New University of Minnesota Professor, Mai Na Lee, Teaches First Hmong History Class

Thursday, October 29, 2009

It's an old article but well worth noting & sharing

Submitted by Bob San
University News Service

Mai Na Lee, the first female Hmong professor at the University of Minnesota, is accustomed to charting new courses.

Lee is the first Hmong woman to earn a PHD from UW-Madison. She is also the first Hmong in the United States to earn a PHD degree in history.

This fall at the U of M, Lee is teaching the first course on Hmong history titled: Hmong History Across the Globe. It is believed that this is the first time a Hmong history class is being offered as a regular curriculum course at a major research university in the U.S. There are classes about the experience of Hmong in the United States and classes on Hmong culture and language at various universities; but Lee's class, which examines Hmong interaction with lowland Southeast Asian states (pre-1893), under French colonial rule (1893-1955) and their entanglements with the Americans as guerrilla soldiers in a Secret War in Laos (1960-75) and subsequent exile to the West (1975-2006), is the first of its kind.

Lee was born in Laos and came to the United States when she was 12. Her family settled in Wisconsin, moved to St. Paul and returned to Wisconsin. She came back to Minnesota when she enrolled at Carleton College in Northfield. She started out as a pre-med major, having geared toward the sciences since high school, but decided to learn about the history of Hmong. Much to her surprise, there was nothing to learn. "When I went to the library there were lots of materials about India, China and Japan but there were nothing about Hmong."

Lee found her calling.

"I started getting interested in the history of the Hmong people," Lee recalled. "I needed to know and write about my own history."

An encounter with Carleton history professor Chang-tai Hung inspired Lee to abandon the financially secure pre-med degree for the less financially secure, but the soul-searching career of an historian.

"Professor Hung's lecture on the triumphs and barriers of Chinese nationalists of the

early 20th century who searched for ways to save their peoples' souls really inspired me to become a historian, because at that time in my life (as well as now), I was very concerned about the soul (history) of my own people," Lee recalled.

Lee changed her major to East Asian (China and Japan) history with a concentration in women's studies and graduated with a BA from Carleton. She went on to earn her Master's degree and PhD in Southeast Asian history with emphasis on the history of Hmong from the University of Wisconsin-Madison.

In 2005, Lee again broke new ground when she wrote her dissertation titled: The dream of the Hmong kingdom: Resistance, collaboration, and legitimacy under French colonialism (1893-1955, (Laos, Vietnam). Her paper was the first scholarly journal to explore Hmong history in the Southeast Asian context.

"That (the fact that nothing had been written about Hmong history) is just sad, because the Hmong have played such a central role in the first and second Indochina Wars in Laos," Lee said. "You don't read about them and things you read are not historically accurate."

As Lee neared graduation, she anticipated a hard time finding a tenure track job as a historian of Southeast Asia who specialized on the Hmong, a highly marginal topic in the field.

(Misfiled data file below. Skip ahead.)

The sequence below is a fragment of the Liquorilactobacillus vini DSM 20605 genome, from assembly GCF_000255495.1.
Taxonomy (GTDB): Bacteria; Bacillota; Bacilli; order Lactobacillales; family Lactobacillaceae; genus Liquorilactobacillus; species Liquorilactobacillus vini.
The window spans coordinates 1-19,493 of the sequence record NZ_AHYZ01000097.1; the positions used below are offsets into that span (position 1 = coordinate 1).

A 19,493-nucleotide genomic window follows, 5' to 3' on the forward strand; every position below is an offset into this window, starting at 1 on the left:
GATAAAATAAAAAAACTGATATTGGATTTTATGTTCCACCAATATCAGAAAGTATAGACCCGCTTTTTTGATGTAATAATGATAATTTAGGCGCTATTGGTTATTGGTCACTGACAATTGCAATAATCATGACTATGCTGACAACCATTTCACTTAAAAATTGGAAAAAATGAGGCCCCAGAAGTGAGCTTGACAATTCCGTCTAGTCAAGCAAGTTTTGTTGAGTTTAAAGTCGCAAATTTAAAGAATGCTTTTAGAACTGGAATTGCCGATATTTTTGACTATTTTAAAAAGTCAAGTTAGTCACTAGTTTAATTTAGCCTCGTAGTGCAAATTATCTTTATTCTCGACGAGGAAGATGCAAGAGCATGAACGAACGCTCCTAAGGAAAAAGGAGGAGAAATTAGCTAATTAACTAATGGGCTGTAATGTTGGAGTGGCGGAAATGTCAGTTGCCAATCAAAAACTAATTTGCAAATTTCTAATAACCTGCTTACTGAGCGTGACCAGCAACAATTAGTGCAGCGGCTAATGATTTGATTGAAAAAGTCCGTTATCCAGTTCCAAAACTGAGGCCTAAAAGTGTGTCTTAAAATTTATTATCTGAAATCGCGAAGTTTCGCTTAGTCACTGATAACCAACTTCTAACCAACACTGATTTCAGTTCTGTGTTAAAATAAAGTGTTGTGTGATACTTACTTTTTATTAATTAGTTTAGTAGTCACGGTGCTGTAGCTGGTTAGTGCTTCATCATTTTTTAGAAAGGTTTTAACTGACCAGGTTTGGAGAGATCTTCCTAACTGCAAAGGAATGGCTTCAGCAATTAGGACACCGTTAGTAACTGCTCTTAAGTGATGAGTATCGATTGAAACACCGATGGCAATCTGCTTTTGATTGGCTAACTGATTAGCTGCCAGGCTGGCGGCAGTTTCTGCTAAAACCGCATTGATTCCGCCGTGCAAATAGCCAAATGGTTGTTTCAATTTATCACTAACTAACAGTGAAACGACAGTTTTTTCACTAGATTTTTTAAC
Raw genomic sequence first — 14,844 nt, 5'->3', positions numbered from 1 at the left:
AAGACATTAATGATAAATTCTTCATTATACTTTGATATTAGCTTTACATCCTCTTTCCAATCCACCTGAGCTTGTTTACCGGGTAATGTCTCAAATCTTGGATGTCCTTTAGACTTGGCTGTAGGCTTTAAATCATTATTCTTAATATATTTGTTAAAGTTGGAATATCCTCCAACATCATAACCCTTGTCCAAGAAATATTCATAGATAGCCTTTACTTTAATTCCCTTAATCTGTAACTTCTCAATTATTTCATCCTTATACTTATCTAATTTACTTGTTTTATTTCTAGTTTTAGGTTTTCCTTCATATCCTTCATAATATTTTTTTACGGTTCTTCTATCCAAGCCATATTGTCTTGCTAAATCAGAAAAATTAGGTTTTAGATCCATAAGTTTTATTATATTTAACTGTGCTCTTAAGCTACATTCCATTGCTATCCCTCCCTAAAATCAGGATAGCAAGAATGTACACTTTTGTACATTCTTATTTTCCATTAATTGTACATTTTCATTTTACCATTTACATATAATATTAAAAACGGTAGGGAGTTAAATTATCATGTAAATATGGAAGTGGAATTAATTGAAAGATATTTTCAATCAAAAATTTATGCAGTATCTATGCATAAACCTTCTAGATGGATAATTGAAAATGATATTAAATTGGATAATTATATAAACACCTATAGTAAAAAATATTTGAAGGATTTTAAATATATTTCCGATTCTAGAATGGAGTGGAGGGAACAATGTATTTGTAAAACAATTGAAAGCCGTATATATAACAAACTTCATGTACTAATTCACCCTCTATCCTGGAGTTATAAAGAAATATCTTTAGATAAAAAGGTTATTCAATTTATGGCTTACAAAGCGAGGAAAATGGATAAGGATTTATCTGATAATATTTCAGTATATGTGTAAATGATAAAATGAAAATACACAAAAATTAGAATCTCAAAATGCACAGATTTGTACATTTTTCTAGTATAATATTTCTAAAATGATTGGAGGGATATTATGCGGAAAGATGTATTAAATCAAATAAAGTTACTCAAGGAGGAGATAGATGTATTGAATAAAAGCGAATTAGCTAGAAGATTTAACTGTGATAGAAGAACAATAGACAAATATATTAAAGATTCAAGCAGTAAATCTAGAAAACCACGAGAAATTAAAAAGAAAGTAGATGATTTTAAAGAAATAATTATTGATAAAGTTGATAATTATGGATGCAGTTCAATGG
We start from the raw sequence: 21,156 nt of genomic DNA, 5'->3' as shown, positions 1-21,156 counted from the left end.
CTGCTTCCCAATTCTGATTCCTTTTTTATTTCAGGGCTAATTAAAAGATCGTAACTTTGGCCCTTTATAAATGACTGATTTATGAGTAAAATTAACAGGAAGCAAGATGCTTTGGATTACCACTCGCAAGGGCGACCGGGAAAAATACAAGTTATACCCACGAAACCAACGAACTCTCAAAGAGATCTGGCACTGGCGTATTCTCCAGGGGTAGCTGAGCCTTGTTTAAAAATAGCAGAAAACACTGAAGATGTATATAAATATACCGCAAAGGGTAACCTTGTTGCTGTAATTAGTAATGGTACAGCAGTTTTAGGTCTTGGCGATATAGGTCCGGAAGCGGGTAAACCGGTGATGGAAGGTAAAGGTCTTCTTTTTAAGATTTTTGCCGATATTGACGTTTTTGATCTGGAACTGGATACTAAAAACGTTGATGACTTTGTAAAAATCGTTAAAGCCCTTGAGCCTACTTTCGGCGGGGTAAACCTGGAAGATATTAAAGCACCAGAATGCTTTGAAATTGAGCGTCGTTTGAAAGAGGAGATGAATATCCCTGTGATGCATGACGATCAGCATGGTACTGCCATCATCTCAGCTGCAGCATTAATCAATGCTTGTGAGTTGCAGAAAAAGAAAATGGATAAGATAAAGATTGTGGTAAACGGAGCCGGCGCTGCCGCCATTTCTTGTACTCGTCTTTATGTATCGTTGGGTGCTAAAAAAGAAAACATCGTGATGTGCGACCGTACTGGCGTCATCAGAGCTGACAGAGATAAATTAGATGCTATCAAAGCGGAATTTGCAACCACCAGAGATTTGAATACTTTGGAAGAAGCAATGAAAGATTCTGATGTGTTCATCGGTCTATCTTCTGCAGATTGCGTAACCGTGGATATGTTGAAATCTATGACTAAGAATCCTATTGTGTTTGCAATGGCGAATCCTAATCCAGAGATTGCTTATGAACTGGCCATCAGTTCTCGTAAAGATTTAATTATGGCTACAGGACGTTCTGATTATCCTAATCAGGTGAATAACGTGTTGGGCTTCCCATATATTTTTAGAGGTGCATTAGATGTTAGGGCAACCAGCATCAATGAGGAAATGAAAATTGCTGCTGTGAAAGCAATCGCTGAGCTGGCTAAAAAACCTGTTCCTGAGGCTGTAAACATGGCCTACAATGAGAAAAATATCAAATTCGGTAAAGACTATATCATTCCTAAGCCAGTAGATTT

"The Hmong, or for that matter, Highlanders and Montagnards, are not the most significant topics among the ranks of Southeast Asian scholars," Lee said. "Most scholars of Southeast Asia focus their attention on the plains, on the lowlanders - Thais, Indonesians, Filipinos, etc. So, I had been quite depressed about my job prospects. It's one thing to do history to try to find your people's soul, but it's quite another to realize that what you do may not put food on your table because it is not popular among your cohorts. As I approached the completion of my studies, that reality hit me. Here I was, all those years, driven only by my idealism and dreams, and now I had to think about paying back student loans."

But thanks to the work of U of M professors Ann Waltner and Mary Jo Maynes, Lee was offered a great opportunity. Waltner, a professor of history, and Maynes, then chair in the history department, convinced the higher up administrators to appoint Lee as a Presidential Post-doctorate for two years (2005 & 2006) until the tenured-track position opened up this fall.

"I am here because of people who see a need for a Hmong historian at the U of M," Lee said. "Although the timing of my arrival to the university is a bit late, considering that the Twin Cities has been home to the densest Hmong population anywhere in the globe for the last 30 years, it was perfect for me. If I had gone to Florida or Massachusetts I would teach just Southeast Asian history, but not about the Hmong," Lee said.

Lee also is drawn by the large and vibrant Hmong community in the Twin Cities. She is particularly excited about the fact that her courses may channel more Hmong students to study Hmong history.

"I went into history for personal knowledge and gratification," Lee said. "Teaching at the U of M will allow me to work with Hmong students who may also have a longing to search for their history and personal identity."

"This unique course will be of particular interest to anyone who works with or simply wishes to gain more knowledge about the current status of the Hmong and their past history and about how they ended up in the United State," Lee said.


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